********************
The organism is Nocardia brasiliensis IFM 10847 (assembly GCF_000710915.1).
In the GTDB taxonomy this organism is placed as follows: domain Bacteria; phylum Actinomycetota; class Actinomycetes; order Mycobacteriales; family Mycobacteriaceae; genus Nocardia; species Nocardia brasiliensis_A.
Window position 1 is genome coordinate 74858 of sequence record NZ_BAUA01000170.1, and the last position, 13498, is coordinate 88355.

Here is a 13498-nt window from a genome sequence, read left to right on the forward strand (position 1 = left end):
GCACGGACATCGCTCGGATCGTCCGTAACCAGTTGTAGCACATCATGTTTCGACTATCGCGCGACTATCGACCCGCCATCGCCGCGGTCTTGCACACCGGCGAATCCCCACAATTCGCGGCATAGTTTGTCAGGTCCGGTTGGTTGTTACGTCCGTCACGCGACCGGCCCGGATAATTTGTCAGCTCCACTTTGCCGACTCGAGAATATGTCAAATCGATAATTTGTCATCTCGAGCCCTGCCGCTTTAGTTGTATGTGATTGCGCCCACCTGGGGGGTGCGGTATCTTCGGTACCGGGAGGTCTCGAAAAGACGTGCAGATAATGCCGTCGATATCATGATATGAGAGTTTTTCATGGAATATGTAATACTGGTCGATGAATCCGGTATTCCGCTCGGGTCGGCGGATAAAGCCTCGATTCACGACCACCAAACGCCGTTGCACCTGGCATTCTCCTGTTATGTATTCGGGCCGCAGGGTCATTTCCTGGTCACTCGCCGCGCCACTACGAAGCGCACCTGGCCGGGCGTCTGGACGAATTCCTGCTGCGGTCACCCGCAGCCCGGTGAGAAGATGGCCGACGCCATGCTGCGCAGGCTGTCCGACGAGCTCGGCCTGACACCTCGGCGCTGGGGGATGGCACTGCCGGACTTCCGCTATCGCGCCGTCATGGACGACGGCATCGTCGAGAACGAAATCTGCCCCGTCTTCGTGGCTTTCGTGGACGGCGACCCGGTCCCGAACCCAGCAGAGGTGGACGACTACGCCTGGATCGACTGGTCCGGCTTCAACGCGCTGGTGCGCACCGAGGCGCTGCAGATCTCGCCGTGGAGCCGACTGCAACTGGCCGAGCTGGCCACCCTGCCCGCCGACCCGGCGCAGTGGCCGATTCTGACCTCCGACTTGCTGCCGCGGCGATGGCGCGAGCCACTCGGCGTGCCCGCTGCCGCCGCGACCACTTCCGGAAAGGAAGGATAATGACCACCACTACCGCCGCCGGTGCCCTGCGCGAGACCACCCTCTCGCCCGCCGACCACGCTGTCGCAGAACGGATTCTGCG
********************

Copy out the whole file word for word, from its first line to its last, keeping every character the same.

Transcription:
The organism is Nocardia brasiliensis IFM 10847 (assembly GCF_000710915.1).
In the GTDB taxonomy this organism is placed as follows: domain Bacteria; phylum Actinomycetota; class Actinomycetes; order Mycobacteriales; family Mycobacteriaceae; genus Nocardia; species Nocardia brasiliensis_A.
Window position 1 is genome coordinate 74858 of sequence record NZ_BAUA01000170.1, and the last position, 13498, is coordinate 88355.

Here is a 13498-nt window from a genome sequence, read left to right on the forward strand (position 1 = left end):
GCACGGACATCGCTCGGATCGTCCGTAACCAGTTGTAGCACATCATGTTTCGACTATCGCGCGACTATCGACCCGCCATCGCCGCGGTCTTGCACACCGGCGAATCCCCACAATTCGCGGCATAGTTTGTCAGGTCCGGTTGGTTGTTACGTCCGTCACGCGACCGGCCCGGATAATTTGTCAGCTCCACTTTGCCGACTCGAGAATATGTCAAATCGATAATTTGTCATCTCGAGCCCTGCCGCTTTAGTTGTATGTGATTGCGCCCACCTGGGGGGTGCGGTATCTTCGGTACCGGGAGGTCTCGAAAAGACGTGCAGATAATGCCGTCGATATCATGATATGAGAGTTTTTCATGGAATATGTAATACTGGTCGATGAATCCGGTATTCCGCTCGGGTCGGCGGATAAAGCCTCGATTCACGACCACCAAACGCCGTTGCACCTGGCATTCTCCTGTTATGTATTCGGGCCGCAGGGTCATTTCCTGGTCACTCGCCGCGCCACTACGAAGCGCACCTGGCCGGGCGTCTGGACGAATTCCTGCTGCGGTCACCCGCAGCCCGGTGAGAAGATGGCCGACGCCATGCTGCGCAGGCTGTCCGACGAGCTCGGCCTGACACCTCGGCGCTGGGGGATGGCACTGCCGGACTTCCGCTATCGCGCCGTCATGGACGACGGCATCGTCGAGAACGAAATCTGCCCCGTCTTCGTGGCTTTCGTGGACGGCGACCCGGTCCCGAACCCAGCAGAGGTGGACGACTACGCCTGGATCGACTGGTCCGGCTTCAACGCGCTGGTGCGCACCGAGGCGCTGCAGATCTCGCCGTGGAGCCGACTGCAACTGGCCGAGCTGGCCACCCTGCCCGCCGACCCGGCGCAGTGGCCGATTCTGACCTCCGACTTGCTGCCGCGGCGATGGCGCGAGCCACTCGGCGTGCCCGCTGCCGCCGCGACCACTTCCGGAAAGGAAGGATAATGACCACCACTACCGCCGCCGGTGCCCTGCGCGAGACCACCCTCTCGCCCGCCGACCACGCTGTCGCAGAACGGATTCTGCG